I wasn’t expecting this, and it does hurt very much. I come from a large family, and we were always very close. My conversion has shown me that although I thought I was living a good ‘Catholic’ life, I wasn’t! Since I have changed, and no longer do certain things, other family members must examine their own behaviors (although they probably do not realize that they are doing so.), and the devil is only too willing to supply them with faulty reasoning that puts the ‘blame’ on me.  I understand this because I used to do the same thing, “It’s not ME that needs to change!”  It’s funny in a way, because the more time that goes by, and the closer I get to the Lord, the more clearly I see how needy I am. I need Christ’s mercy, love, strength, and protection just to get through each day, and I am grateful that He never fails to provide the grace I need to do just that.

A particular grace that we all need is the grace of final perseverance. The Catholic dictionary defines perseverance as:

“Remaining in the state of grace until the end of life. The Church teaches that it is impossible, without the special help of God, to persevere in the state of grace to the end.”

It is not possible for us to know for sure that we will be admitted to heaven unless we receive a special gift of this knowledge from God. Until we have taken our last breath it is possible for us to lose our faith, and the devil will do everything he can to make this happen. He has lost the gift of being united with the Lord for eternity and he doesn’t want us to have it either! So when he sees us making progress in the spiritual life he multiplies the attacks against us, even using our family and friends to distract us. Because of this it is important to establish and maintain a good relationship with the Lord, which begins with prayer, sooner, rather than later. Practice makes perfect….and I hope that my practicing now will enable me to be faithful in trusting God through the very last moments of my life. If we ask, God will help us.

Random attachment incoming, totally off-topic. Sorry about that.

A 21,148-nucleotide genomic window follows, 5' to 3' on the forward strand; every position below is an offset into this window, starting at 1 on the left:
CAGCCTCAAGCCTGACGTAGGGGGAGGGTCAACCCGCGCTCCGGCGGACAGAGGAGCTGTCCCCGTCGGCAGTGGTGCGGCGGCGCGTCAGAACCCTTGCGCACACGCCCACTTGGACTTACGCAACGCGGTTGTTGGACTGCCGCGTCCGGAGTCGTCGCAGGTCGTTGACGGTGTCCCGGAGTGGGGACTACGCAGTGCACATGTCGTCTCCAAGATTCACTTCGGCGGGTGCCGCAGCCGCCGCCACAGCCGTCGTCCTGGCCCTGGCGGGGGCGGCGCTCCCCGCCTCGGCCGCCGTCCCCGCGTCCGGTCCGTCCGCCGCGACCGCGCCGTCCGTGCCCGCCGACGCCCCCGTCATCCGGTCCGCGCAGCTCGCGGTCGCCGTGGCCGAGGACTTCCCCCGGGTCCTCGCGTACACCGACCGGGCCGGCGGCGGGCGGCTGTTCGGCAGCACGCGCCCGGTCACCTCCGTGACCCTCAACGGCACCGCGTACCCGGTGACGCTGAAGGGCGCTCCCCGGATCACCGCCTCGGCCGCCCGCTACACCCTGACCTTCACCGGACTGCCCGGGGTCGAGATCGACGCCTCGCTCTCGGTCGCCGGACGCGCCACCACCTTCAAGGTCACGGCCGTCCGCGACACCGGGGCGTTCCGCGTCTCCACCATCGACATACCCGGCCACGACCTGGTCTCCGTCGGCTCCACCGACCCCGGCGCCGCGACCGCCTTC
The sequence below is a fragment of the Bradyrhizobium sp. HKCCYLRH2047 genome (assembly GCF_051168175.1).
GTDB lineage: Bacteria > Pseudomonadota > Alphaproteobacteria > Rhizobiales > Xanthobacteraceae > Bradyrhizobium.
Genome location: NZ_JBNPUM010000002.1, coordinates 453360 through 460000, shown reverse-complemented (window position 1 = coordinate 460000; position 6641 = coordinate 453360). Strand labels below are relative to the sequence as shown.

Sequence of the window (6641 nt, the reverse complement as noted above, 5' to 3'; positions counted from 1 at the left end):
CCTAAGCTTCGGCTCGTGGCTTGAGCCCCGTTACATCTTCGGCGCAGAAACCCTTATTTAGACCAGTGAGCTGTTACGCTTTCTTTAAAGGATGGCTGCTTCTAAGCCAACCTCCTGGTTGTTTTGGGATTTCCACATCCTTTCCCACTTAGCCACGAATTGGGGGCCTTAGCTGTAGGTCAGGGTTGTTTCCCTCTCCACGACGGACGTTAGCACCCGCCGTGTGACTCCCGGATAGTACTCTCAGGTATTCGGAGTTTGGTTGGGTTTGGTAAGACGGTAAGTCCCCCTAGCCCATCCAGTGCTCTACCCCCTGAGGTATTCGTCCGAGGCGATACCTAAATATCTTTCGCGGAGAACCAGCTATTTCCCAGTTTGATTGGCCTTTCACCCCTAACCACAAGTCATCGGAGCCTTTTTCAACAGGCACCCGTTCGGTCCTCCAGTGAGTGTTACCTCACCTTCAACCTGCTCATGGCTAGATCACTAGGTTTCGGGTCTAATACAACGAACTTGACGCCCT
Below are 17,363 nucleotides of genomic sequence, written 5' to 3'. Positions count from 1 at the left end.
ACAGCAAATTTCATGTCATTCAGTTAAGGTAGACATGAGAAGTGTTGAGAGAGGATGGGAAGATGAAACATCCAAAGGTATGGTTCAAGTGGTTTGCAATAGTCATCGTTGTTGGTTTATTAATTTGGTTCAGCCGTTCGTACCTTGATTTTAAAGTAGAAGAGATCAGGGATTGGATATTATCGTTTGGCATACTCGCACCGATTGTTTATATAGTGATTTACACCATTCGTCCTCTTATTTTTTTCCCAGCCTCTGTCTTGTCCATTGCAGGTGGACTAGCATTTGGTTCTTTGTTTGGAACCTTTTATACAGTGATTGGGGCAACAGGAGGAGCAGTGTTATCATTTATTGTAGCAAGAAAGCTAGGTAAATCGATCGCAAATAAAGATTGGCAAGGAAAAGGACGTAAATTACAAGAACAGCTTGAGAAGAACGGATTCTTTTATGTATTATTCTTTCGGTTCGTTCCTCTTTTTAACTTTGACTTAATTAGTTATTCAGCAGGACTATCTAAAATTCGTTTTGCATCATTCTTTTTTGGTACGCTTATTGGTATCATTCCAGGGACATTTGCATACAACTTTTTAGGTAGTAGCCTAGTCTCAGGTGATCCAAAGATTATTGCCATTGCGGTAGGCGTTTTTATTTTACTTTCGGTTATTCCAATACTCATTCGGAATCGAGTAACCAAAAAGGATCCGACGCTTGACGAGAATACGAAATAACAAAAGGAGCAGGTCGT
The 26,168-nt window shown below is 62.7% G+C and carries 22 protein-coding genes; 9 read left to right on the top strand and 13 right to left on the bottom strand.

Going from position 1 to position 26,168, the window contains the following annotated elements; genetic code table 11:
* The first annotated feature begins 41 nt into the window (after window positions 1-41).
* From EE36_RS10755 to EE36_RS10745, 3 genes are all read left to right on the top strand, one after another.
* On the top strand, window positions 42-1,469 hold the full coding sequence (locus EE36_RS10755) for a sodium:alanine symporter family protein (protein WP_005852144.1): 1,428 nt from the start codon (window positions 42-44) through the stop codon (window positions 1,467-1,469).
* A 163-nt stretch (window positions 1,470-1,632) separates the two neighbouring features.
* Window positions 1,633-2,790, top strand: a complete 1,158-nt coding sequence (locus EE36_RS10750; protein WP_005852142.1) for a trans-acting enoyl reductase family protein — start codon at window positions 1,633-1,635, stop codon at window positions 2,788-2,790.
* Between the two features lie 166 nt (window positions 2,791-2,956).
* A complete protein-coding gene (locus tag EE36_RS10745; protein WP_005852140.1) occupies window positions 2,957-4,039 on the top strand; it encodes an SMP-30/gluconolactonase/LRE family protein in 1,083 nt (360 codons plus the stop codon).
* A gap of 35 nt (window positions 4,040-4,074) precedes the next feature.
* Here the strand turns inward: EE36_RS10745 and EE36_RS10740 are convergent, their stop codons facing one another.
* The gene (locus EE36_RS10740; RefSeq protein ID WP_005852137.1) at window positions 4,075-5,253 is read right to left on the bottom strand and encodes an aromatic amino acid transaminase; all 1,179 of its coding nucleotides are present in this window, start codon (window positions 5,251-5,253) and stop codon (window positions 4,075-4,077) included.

While we will receive much suffering and persecution on the path of holiness, as Jesus promised, we also receive, in abundance, all the grace and blessings we need to persevere. And the joy of having Jesus as one’s friend and confidant more than makes up for the suffering we endure in the short span of time we dwell on the earth.

Love & Prayers,


This post is part of a series. The introduction and other articles from the series can be found here once they have been published. They can also be found at Tending The Vineyard.

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About Becky Ward

Becky is a wife, mother of four (One in heaven), grandmother of five, and a "re-formed Catholic" who, after receiving the gift of a deep conversion in 2006, and working through the Disciples of Jesus and Mary faith formation program, now considers herself to be "fully Catholic" What this means is that she now, at last, understands and appreciates the beauty of the Catholic faith in such a way that she wants to share it with everyone. "I've heard that the Blessed Mother told a visionary, 'If Catholics really lived their faith, the whole world would be Catholic.' I see the truth in this, and it is my deepest hope to be a living example that draws others to Jesus. Given the nickname Rebel-Becca by her mother, Becky strongly identifies with St. John the Baptist and his call to "make straight the path of the Lord", and with his role as "Friend of the Bridegroom". The poem, "Broken?" written through her hand, is a reflection of the journey of the soul, and Becky explains what the Holy Spirit is teaching her as she writes posts for each stanza.